The Indian Himalayan Council of the Nalanda Buddhist Tradition (IHCNBT) met earlier this month to discuss the succession of His Holiness the Dalai Lama. During their meeting, the council made a resolution stating that there should be no interference in the succession planning of His Holiness the 14th Dalai Lama, and the selection the 15th Dalai Lama.
The resolution states: “If the government of the People’s Republic of China, for political ends, chooses a candidate for the Dalai Lama, the people of the Himalayas will never accept it, never pay devotional obeisance to such a political appointee, and publicly denounce such move by anyone.
“The system of recognizing reincarnated spiritual beings is a religious practice unique to Nalanda Buddhism and the philosophy of the principle of life after death . . . no government or any individual has the right to interfere in this matter.” (WION)
The resolution was deemed necessary because after China annexed Tibet in 1951 they incorporated their right to choose the 15th Dalai Lama into Chinese law. As a result, there has been an ongoing power struggle over who will choose his successor, the Chinese government or the Tibetan people.
Tibetan affairs expert Robert Barnett had this to say about the situation: “We are looking at the highly likely situation that when the 14th Dalai Lama dies, there will be two Dalai Lamas named in his place. One selected on the basis of instructions left behind by His Holiness the Dalai Lama and one chosen by the Chinese Communist Party.” (The Guardian)
The IHCNBT was formed in 2018, and named by the Dalai Lama. The organization contains Buddhist leaders from across the Indian Himalaya, including Arunachal Pradesh, Himachal Pradesh, Ladakh, and Sikkim.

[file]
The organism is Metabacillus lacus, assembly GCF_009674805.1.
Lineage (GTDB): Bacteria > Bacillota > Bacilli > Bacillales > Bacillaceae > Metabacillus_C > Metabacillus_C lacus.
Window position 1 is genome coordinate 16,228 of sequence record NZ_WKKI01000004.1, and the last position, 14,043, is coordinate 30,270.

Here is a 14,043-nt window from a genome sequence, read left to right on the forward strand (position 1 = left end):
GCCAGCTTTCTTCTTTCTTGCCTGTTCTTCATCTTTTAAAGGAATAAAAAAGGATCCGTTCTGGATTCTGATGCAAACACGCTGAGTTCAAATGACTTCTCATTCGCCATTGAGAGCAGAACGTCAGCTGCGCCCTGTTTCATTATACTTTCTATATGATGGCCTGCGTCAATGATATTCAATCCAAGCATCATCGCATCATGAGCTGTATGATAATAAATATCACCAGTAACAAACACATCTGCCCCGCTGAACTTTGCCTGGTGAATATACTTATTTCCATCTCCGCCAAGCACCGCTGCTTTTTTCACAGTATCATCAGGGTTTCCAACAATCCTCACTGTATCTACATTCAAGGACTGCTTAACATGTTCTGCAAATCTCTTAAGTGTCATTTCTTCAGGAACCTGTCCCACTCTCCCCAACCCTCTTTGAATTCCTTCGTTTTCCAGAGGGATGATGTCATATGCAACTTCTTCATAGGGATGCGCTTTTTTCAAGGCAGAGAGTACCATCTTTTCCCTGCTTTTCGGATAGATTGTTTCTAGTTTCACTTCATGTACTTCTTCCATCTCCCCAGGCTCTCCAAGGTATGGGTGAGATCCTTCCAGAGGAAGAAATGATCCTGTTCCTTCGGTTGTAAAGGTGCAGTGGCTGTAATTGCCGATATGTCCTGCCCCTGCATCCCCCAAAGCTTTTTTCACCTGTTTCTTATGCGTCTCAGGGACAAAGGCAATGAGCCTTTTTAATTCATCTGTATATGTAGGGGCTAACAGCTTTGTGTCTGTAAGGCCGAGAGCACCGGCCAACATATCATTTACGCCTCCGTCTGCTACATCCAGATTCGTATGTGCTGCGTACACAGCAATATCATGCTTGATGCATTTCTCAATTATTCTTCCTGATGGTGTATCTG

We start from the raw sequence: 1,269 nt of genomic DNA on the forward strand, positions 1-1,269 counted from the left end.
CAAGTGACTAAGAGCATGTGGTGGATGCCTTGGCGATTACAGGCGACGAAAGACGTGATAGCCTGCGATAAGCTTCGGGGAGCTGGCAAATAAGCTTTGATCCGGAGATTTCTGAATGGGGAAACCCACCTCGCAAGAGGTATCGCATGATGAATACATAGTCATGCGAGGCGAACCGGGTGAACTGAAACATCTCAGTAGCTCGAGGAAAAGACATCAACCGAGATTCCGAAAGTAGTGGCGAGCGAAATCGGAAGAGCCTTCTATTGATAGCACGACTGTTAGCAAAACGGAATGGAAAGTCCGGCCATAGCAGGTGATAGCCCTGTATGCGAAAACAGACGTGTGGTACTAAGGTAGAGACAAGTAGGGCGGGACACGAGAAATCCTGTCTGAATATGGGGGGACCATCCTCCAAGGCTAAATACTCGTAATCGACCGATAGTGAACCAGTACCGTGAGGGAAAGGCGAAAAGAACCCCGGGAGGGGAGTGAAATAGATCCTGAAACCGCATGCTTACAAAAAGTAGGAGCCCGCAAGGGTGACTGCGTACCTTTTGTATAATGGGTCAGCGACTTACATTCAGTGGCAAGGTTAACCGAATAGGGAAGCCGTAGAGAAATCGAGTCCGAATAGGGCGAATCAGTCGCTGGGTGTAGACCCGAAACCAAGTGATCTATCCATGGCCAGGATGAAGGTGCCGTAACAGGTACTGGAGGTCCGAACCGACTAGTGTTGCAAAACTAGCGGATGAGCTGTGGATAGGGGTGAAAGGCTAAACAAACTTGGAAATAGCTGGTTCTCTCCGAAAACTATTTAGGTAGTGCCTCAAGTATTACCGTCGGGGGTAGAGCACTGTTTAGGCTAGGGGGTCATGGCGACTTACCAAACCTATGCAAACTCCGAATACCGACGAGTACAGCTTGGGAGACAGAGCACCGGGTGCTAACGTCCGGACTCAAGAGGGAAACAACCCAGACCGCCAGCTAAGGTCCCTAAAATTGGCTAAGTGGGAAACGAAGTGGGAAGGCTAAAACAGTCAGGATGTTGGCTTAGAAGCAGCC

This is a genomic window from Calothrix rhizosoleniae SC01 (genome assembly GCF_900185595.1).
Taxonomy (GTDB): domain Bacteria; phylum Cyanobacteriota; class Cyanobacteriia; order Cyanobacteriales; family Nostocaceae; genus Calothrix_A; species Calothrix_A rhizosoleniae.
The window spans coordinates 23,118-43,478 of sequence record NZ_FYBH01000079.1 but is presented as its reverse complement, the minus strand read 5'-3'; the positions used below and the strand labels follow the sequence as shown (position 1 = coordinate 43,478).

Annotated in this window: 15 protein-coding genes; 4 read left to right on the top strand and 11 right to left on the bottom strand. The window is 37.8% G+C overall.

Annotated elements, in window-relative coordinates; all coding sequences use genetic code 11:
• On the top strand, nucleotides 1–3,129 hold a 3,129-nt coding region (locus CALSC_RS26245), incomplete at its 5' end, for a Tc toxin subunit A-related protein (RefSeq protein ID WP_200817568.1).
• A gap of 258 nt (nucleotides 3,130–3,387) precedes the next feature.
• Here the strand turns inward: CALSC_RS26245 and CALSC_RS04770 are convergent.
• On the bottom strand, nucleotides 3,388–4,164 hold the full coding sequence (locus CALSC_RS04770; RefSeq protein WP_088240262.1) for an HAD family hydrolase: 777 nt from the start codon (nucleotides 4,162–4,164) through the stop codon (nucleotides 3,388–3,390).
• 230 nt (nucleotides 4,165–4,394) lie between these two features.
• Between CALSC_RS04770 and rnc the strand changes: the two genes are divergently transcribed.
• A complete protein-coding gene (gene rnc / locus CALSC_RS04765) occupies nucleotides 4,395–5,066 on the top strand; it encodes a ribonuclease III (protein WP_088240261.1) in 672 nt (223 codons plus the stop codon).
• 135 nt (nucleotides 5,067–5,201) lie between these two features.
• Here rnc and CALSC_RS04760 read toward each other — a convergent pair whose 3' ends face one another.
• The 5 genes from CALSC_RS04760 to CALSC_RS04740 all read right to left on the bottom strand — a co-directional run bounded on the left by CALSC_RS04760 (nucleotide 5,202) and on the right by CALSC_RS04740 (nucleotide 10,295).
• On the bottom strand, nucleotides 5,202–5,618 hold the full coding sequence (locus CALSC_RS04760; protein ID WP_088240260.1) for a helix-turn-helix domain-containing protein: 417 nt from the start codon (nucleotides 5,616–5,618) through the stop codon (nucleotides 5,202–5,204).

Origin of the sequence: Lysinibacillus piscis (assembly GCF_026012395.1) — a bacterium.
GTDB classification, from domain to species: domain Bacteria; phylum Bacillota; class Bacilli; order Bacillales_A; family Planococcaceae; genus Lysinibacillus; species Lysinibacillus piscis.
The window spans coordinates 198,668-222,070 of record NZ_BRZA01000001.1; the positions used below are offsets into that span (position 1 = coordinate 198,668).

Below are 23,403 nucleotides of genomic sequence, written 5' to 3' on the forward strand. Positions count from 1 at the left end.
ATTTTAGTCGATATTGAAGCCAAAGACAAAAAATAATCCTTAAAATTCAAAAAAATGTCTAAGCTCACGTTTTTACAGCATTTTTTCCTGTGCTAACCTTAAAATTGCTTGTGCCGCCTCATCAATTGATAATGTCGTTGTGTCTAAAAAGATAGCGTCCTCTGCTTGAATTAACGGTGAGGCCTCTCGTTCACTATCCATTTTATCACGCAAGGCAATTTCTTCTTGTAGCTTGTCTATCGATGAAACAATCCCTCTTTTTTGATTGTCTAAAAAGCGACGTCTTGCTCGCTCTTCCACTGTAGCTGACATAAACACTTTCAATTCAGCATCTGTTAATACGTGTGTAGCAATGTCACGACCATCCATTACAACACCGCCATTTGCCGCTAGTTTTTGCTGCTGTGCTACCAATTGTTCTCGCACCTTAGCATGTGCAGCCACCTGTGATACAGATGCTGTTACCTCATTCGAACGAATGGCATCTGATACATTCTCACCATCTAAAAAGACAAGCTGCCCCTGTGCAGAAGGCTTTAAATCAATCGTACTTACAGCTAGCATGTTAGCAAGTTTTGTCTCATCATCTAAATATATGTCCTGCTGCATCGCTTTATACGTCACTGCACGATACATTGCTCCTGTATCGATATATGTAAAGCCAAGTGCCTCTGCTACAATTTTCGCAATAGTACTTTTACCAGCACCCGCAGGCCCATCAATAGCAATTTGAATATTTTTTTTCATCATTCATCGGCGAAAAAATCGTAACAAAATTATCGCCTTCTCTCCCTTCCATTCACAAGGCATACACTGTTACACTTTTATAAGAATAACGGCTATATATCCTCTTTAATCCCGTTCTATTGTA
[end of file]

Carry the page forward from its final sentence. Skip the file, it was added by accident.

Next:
Headquartered in New Delhi, the council’s primary commitment is developing an Indian Himalayan sangha and increasing harmony between the traditions of Nalanda Buddhism. They hope to do this in the following ways:
• Revive and strengthen the Nalanda Buddhist values of Karuna, Ahimsa, and Compassion(IHCNBT)
• Develop monastic education training
• Build the monasteries into learning centers
• Address the socio-economic difficulties that exist between monastics and Lay people
Speaking on the secession process, IHCNBT president Lochen Rimpoche said: “Don’t worry about the Chinese government, His Holiness [the] Dalai Lama is the supreme spiritual leader of all the Buddhist, not only the Himalayan region but other countries.” (WION)
The struggle over the succession of the Dalai Lama has garnered worldwide attention, in part because the spiritual leader has lived in exile since 1959. He now resides in Dharamsala. India shares a more than 3,000-kilometer border with China, and relations between the two countries are tense.
Other countries have also expressed interest in the issue. In 2020, the United States revised its policy on Tibet to state that only Tibetans could select the successor to His Holiness.
When the US passed the legislation, the Tibet Policy and Support Act (TPSA), Tibetan Central Administration (CTA) president Lobsang Sangay said: “By passing the TPSA, Congress has sent its message loud and clear that Tibet remains a priority for the United States and that it will continue its steadfast support for His Holiness the Dalai Lama and the CTA.” (Reuters)
Incarnations of the Dalai Lama lineage are traditionally understood to be emanations of Avalokitesvara, the bodhisattva of compassion. His Holiness is the spiritual leader of the Tibetan people and the head of the Gelug school of Tibetan Buddhism.
After His Holiness he dies, his reincarnation will be identified based on a variety of methods, among them visions and divinations and readings from oracles. Once potential candidates are located, they are tested in a variety of ways until a new Dalai Lama is identified.
In a first, Indian Buddhist organisation passes resolution on succession of the 14th Dalai Lama (WION)
Indian Himalayan Council Of Nalanda Buddhist Tradition
Tibet and China clash over next reincarnation of the Dalai Lama (The Guardian)
Tibetan leader welcomes U.S. bill that reaffirms rights, angering China (Reuters)
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